If the agreement is approved by lawmakers, it would save Logan
Correctional, a center for juvenile offenders and centers for the
mentally ill and developmentally disabled.
Lincoln Mayor Keith
Snyder said he was notified of the impending deal by state Sen.
Larry Bomke late Monday evening. The mayor was obviously elated by
"What great news for the Logan CC families and for all of Lincoln
and Logan County! Thank you all so much for all of your
extraordinary efforts! We now have much to celebrate this holiday
season! This news will just extend our Thanksgiving season a bit
longer," he said.
Quinn's budget director, David Vaught, stressed that the plan
will not increase overall state spending. Instead, it moves money
around within the budget.
"By pushing spending down over here, we're able to use that money
over there for different purposes," Vaught told The Associated
Aides to House Speaker Michael Madigan and Senate President John
Cullerton, the top Democrats in the Illinois Legislature, confirmed
the agreement but said they had few details.
The spokeswoman for Senate Minority Leader Christine Radogno,
R-Lemont, said Republicans object to the way Democrats have handled
the state budget but felt they had to reach some arrangement to
avoid closing valuable state facilities.
"We were concerned about chaos from closing the facilities
without a thoughtful plan," said spokeswoman Patty Schuh. "In order
to avoid that, we were able to put together a reallocation
The American Federation of State, County and Municipal Employees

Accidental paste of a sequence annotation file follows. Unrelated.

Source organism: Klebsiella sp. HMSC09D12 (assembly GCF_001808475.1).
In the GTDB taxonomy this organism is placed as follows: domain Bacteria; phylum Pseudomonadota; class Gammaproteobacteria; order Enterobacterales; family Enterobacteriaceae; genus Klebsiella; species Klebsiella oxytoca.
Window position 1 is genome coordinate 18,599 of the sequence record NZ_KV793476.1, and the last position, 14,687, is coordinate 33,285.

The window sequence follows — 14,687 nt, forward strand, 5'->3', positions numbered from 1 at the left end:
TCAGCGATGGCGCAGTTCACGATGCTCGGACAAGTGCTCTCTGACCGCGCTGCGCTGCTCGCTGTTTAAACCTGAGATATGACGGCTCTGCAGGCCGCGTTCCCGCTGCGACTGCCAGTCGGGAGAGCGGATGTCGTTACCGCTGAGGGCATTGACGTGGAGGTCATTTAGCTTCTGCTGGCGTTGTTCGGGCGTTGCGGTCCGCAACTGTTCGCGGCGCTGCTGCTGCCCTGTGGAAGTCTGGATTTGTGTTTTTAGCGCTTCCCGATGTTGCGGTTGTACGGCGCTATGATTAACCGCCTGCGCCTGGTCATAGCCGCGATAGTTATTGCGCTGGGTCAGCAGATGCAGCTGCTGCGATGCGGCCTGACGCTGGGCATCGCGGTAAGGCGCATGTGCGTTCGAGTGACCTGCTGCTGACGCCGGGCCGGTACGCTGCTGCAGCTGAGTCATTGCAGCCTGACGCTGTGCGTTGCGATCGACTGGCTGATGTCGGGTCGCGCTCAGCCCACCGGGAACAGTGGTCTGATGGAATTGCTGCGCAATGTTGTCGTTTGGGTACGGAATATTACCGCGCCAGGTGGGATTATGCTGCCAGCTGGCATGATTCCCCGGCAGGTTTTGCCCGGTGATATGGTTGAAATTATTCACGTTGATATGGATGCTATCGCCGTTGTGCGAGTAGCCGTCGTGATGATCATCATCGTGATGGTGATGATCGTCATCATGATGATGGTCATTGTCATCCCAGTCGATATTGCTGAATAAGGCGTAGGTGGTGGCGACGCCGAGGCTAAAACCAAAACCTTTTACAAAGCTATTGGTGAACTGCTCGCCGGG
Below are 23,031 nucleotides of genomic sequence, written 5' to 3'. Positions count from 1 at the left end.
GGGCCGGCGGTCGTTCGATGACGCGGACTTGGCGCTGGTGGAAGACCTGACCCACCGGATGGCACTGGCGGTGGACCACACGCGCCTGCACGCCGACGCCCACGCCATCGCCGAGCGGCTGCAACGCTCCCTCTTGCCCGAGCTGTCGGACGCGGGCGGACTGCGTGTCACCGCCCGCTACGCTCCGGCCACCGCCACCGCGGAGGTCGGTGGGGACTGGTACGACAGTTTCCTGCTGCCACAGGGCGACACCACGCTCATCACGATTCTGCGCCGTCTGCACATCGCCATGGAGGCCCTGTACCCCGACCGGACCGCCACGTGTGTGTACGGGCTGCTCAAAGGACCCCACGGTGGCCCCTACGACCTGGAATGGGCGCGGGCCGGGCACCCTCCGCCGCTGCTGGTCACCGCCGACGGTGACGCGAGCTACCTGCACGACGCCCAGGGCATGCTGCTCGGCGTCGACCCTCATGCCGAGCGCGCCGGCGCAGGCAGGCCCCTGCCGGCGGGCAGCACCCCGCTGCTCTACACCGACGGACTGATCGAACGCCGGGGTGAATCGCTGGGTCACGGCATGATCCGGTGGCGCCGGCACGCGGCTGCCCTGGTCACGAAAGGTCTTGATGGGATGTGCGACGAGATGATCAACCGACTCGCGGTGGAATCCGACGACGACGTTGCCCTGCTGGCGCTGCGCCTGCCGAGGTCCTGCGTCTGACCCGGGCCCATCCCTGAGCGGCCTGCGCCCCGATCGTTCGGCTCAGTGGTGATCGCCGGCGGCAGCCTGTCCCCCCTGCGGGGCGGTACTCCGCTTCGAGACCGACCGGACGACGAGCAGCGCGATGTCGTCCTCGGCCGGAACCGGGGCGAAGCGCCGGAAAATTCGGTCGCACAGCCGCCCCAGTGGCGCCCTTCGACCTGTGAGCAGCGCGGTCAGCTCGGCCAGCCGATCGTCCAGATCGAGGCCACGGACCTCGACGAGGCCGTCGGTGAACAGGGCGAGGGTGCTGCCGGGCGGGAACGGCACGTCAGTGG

welcomed the news.
"While we have not seen the details of the agreement announced
tonight, we believe it is a positive step toward saving jobs and
averting harmful cuts to health care, prisons and more," said Henry
Bayer, executive director of AFSCME Council 31.
Lawmakers could begin voting on the agreement as soon as Tuesday.
Quinn announced months ago that without legislative action he
would be forced to close the facilities and cut jobs. The Democrat
said lawmakers hadn't given him enough money to keep all of state
government running for a full year.
Republican lawmakers complained that Quinn seemed to be targeting
facilities in their districts. State employees said their jobs were
being cut and important services endangered, even though the state's
budget problems lay in other areas.
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Quinn used his veto powers to cut spending in several areas,
including money for school transportation services and for regional
education superintendents around the state. Vaught said lawmakers
have now agreed to take that vetoed money and use it to avoid the
closures and layoffs.
The agreement would keep the facilities open only for the
remainder of this fiscal year, which ends June 30. Their long-term
fates are still being reviewed, Vaught said.
Vaught said the agreement also calls for reducing state payments
to a variety of special-purpose funds. The state's $55 million
contribution to the workers' compensation fund, for instance, would
be cut by $10 million. About $95 million that ordinarily would go to
pension systems would instead be diverted to preventing the
There would be enough reductions that some services in the
Department of Human Services could get some additional money, Vaught
said. The biggest beneficiaries would be community mental health
services, which would get $30 million, and substance abuse programs,
which would get $28 million.
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